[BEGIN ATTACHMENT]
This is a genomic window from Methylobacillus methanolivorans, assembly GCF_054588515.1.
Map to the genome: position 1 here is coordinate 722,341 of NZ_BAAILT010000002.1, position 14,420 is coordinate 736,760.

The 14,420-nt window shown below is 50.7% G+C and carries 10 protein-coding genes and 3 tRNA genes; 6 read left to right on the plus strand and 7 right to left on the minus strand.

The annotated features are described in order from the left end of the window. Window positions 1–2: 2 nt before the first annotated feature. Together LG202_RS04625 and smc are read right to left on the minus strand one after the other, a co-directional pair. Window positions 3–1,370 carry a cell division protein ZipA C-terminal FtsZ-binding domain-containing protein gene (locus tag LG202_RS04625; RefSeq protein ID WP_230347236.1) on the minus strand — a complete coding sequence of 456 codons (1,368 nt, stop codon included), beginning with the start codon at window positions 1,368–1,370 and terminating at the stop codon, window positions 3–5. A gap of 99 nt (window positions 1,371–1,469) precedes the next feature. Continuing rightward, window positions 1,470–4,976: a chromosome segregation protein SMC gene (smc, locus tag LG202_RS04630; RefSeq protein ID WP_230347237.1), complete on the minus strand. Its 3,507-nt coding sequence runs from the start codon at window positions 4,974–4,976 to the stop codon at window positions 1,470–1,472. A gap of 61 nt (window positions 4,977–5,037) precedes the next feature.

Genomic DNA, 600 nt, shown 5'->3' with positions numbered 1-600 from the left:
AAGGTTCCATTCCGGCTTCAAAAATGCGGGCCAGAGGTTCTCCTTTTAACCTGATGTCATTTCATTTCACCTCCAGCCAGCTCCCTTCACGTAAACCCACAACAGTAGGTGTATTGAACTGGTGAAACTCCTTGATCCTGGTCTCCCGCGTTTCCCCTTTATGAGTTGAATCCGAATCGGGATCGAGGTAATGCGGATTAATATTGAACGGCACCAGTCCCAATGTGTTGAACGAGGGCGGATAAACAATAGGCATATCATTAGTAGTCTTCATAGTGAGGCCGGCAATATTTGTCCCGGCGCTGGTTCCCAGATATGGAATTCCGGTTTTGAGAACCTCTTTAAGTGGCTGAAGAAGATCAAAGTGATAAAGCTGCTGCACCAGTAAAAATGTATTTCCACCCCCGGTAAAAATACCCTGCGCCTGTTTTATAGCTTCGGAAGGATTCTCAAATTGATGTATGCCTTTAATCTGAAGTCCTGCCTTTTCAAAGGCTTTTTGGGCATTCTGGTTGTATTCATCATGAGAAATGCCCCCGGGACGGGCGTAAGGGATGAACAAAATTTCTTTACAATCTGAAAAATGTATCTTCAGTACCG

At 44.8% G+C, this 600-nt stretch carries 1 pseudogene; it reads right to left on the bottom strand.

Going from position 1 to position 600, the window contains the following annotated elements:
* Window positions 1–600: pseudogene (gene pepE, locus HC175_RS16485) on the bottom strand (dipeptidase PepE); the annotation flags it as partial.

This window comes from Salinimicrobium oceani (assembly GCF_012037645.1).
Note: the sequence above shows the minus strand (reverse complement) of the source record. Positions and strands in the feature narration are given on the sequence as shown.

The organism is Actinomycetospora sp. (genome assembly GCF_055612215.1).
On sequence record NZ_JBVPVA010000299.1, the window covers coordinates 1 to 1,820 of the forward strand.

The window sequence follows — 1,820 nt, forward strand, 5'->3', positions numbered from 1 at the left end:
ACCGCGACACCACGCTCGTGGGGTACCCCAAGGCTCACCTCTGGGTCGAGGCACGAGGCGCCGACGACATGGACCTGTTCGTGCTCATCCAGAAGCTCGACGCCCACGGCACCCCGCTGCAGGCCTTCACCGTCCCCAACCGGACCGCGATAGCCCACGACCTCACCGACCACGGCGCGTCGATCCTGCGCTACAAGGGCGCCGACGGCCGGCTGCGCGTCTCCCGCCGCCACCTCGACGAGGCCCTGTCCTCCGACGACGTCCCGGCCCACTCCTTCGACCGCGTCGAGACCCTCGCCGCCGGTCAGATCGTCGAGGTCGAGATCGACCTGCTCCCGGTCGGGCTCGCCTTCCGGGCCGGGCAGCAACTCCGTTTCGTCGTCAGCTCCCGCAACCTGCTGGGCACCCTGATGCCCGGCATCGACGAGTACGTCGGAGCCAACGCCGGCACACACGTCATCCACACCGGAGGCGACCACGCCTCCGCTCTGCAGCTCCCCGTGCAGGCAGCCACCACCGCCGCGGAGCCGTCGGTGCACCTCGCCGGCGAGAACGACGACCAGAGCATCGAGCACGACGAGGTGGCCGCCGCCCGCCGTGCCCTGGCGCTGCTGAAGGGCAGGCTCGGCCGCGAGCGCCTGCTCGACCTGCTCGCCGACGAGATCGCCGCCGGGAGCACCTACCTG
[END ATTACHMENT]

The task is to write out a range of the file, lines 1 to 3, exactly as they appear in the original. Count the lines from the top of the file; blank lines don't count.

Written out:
This is a genomic window from Methylobacillus methanolivorans, assembly GCF_054588515.1.
Map to the genome: position 1 here is coordinate 722,341 of NZ_BAAILT010000002.1, position 14,420 is coordinate 736,760.

The 14,420-nt window shown below is 50.7% G+C and carries 10 protein-coding genes and 3 tRNA genes; 6 read left to right on the plus strand and 7 right to left on the minus strand.